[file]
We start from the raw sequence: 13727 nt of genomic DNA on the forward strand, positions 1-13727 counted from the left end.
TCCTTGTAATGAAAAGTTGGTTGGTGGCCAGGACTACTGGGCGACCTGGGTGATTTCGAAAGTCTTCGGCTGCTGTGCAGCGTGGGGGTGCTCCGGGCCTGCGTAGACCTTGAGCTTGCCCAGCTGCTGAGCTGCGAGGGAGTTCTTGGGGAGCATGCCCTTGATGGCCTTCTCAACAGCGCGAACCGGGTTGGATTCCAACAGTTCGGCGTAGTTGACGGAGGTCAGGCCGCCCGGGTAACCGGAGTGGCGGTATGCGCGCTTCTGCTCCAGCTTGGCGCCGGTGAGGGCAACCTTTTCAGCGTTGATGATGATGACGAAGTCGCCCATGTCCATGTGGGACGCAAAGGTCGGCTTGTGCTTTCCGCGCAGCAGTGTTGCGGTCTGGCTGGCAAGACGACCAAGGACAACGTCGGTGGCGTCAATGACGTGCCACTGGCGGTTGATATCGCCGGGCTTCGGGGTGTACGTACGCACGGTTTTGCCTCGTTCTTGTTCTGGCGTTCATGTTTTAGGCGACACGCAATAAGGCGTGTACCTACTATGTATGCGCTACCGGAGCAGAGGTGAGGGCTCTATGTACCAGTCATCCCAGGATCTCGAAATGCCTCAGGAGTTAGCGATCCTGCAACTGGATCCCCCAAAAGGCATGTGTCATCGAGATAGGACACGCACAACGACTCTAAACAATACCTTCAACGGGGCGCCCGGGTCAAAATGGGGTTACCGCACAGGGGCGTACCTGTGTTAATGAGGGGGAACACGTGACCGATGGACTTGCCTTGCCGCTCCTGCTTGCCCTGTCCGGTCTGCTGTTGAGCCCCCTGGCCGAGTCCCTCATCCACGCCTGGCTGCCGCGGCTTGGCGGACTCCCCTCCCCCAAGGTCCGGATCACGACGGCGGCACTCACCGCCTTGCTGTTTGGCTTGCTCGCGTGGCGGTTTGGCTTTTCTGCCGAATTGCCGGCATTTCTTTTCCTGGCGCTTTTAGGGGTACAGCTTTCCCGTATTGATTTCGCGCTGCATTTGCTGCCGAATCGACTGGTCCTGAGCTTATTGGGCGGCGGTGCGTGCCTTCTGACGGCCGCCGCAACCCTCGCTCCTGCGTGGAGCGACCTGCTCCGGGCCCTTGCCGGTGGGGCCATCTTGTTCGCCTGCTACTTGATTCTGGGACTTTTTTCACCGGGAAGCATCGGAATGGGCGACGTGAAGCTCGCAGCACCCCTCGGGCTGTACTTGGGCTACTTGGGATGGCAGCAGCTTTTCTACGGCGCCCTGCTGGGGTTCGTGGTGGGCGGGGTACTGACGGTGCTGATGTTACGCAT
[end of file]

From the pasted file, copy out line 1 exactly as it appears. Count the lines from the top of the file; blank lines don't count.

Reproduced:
We start from the raw sequence: 13727 nt of genomic DNA on the forward strand, positions 1-13727 counted from the left end.